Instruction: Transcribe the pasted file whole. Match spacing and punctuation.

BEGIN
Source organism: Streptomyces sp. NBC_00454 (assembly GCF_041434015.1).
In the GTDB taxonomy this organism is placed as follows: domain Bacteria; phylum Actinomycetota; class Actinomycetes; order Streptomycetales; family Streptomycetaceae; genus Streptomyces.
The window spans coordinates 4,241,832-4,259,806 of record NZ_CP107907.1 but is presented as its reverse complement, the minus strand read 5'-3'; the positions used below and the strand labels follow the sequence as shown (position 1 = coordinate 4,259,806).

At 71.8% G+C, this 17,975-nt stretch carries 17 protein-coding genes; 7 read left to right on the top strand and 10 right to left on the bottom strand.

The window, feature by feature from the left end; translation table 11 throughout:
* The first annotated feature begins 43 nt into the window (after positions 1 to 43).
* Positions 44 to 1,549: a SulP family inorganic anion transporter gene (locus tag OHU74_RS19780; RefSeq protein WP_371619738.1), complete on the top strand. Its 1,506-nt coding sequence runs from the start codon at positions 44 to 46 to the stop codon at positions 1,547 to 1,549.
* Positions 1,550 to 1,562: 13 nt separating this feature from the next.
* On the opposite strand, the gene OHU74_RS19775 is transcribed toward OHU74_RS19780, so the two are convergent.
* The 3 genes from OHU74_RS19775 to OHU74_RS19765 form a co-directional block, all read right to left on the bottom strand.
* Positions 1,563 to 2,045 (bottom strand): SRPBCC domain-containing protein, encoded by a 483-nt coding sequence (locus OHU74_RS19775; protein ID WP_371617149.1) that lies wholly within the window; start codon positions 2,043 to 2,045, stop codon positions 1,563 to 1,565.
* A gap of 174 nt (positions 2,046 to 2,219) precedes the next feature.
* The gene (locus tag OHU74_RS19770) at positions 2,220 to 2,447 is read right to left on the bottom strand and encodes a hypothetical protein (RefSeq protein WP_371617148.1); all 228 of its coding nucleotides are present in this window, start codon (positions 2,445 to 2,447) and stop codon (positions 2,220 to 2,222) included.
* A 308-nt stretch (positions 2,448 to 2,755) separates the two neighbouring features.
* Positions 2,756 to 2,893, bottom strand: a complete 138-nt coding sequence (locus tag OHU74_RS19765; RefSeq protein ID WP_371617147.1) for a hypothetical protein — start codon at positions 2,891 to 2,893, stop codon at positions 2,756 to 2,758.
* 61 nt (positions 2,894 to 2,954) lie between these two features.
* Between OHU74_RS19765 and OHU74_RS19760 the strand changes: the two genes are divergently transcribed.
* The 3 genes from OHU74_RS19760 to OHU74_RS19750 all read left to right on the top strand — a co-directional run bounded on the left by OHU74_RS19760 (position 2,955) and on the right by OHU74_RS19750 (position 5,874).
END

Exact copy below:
Source organism: Streptomyces sp. NBC_00454 (assembly GCF_041434015.1).
In the GTDB taxonomy this organism is placed as follows: domain Bacteria; phylum Actinomycetota; class Actinomycetes; order Streptomycetales; family Streptomycetaceae; genus Streptomyces.
The window spans coordinates 4,241,832-4,259,806 of record NZ_CP107907.1 but is presented as its reverse complement, the minus strand read 5'-3'; the positions used below and the strand labels follow the sequence as shown (position 1 = coordinate 4,259,806).

At 71.8% G+C, this 17,975-nt stretch carries 17 protein-coding genes; 7 read left to right on the top strand and 10 right to left on the bottom strand.

The window, feature by feature from the left end; translation table 11 throughout:
* The first annotated feature begins 43 nt into the window (after positions 1 to 43).
* Positions 44 to 1,549: a SulP family inorganic anion transporter gene (locus tag OHU74_RS19780; RefSeq protein WP_371619738.1), complete on the top strand. Its 1,506-nt coding sequence runs from the start codon at positions 44 to 46 to the stop codon at positions 1,547 to 1,549.
* Positions 1,550 to 1,562: 13 nt separating this feature from the next.
* On the opposite strand, the gene OHU74_RS19775 is transcribed toward OHU74_RS19780, so the two are convergent.
* The 3 genes from OHU74_RS19775 to OHU74_RS19765 form a co-directional block, all read right to left on the bottom strand.
* Positions 1,563 to 2,045 (bottom strand): SRPBCC domain-containing protein, encoded by a 483-nt coding sequence (locus OHU74_RS19775; protein ID WP_371617149.1) that lies wholly within the window; start codon positions 2,043 to 2,045, stop codon positions 1,563 to 1,565.
* A gap of 174 nt (positions 2,046 to 2,219) precedes the next feature.
* The gene (locus tag OHU74_RS19770) at positions 2,220 to 2,447 is read right to left on the bottom strand and encodes a hypothetical protein (RefSeq protein WP_371617148.1); all 228 of its coding nucleotides are present in this window, start codon (positions 2,445 to 2,447) and stop codon (positions 2,220 to 2,222) included.
* A 308-nt stretch (positions 2,448 to 2,755) separates the two neighbouring features.
* Positions 2,756 to 2,893, bottom strand: a complete 138-nt coding sequence (locus tag OHU74_RS19765; RefSeq protein ID WP_371617147.1) for a hypothetical protein — start codon at positions 2,891 to 2,893, stop codon at positions 2,756 to 2,758.
* 61 nt (positions 2,894 to 2,954) lie between these two features.
* Between OHU74_RS19765 and OHU74_RS19760 the strand changes: the two genes are divergently transcribed.
* The 3 genes from OHU74_RS19760 to OHU74_RS19750 all read left to right on the top strand — a co-directional run bounded on the left by OHU74_RS19760 (position 2,955) and on the right by OHU74_RS19750 (position 5,874).